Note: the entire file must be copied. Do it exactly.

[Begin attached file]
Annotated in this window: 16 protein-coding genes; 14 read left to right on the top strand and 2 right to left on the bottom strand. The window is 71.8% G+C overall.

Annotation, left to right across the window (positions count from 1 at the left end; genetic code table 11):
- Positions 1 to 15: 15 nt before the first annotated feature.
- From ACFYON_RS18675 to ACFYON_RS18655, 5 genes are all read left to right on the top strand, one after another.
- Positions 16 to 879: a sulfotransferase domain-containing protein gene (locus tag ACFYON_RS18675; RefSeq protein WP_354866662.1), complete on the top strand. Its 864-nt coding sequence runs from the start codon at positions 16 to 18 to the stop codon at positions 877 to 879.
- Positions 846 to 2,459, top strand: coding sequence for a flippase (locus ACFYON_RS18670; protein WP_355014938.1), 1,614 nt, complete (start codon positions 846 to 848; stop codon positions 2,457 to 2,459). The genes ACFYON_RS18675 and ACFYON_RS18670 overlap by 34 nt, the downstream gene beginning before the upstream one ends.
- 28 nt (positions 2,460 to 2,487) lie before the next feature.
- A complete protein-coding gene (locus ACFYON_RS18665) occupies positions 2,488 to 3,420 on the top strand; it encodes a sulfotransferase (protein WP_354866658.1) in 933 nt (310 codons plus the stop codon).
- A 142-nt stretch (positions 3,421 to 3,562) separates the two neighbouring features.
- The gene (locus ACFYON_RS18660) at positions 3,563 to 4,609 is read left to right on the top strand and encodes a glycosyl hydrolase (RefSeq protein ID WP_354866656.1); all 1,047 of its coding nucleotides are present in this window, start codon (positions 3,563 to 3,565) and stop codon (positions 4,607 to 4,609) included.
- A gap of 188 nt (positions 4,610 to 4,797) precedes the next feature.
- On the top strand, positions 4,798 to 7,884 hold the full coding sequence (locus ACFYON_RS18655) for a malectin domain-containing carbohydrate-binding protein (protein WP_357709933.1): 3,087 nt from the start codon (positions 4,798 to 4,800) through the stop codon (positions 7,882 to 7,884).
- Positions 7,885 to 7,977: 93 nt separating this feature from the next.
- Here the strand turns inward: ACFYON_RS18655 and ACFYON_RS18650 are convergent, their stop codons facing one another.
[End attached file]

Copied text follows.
Annotated in this window: 16 protein-coding genes; 14 read left to right on the top strand and 2 right to left on the bottom strand. The window is 71.8% G+C overall.

Annotation, left to right across the window (positions count from 1 at the left end; genetic code table 11):
- Positions 1 to 15: 15 nt before the first annotated feature.
- From ACFYON_RS18675 to ACFYON_RS18655, 5 genes are all read left to right on the top strand, one after another.
- Positions 16 to 879: a sulfotransferase domain-containing protein gene (locus tag ACFYON_RS18675; RefSeq protein WP_354866662.1), complete on the top strand. Its 864-nt coding sequence runs from the start codon at positions 16 to 18 to the stop codon at positions 877 to 879.
- Positions 846 to 2,459, top strand: coding sequence for a flippase (locus ACFYON_RS18670; protein WP_355014938.1), 1,614 nt, complete (start codon positions 846 to 848; stop codon positions 2,457 to 2,459). The genes ACFYON_RS18675 and ACFYON_RS18670 overlap by 34 nt, the downstream gene beginning before the upstream one ends.
- 28 nt (positions 2,460 to 2,487) lie before the next feature.
- A complete protein-coding gene (locus ACFYON_RS18665) occupies positions 2,488 to 3,420 on the top strand; it encodes a sulfotransferase (protein WP_354866658.1) in 933 nt (310 codons plus the stop codon).
- A 142-nt stretch (positions 3,421 to 3,562) separates the two neighbouring features.
- The gene (locus ACFYON_RS18660) at positions 3,563 to 4,609 is read left to right on the top strand and encodes a glycosyl hydrolase (RefSeq protein ID WP_354866656.1); all 1,047 of its coding nucleotides are present in this window, start codon (positions 3,563 to 3,565) and stop codon (positions 4,607 to 4,609) included.
- A gap of 188 nt (positions 4,610 to 4,797) precedes the next feature.
- On the top strand, positions 4,798 to 7,884 hold the full coding sequence (locus ACFYON_RS18655) for a malectin domain-containing carbohydrate-binding protein (protein WP_357709933.1): 3,087 nt from the start codon (positions 4,798 to 4,800) through the stop codon (positions 7,882 to 7,884).
- Positions 7,885 to 7,977: 93 nt separating this feature from the next.
- Here the strand turns inward: ACFYON_RS18655 and ACFYON_RS18650 are convergent, their stop codons facing one another.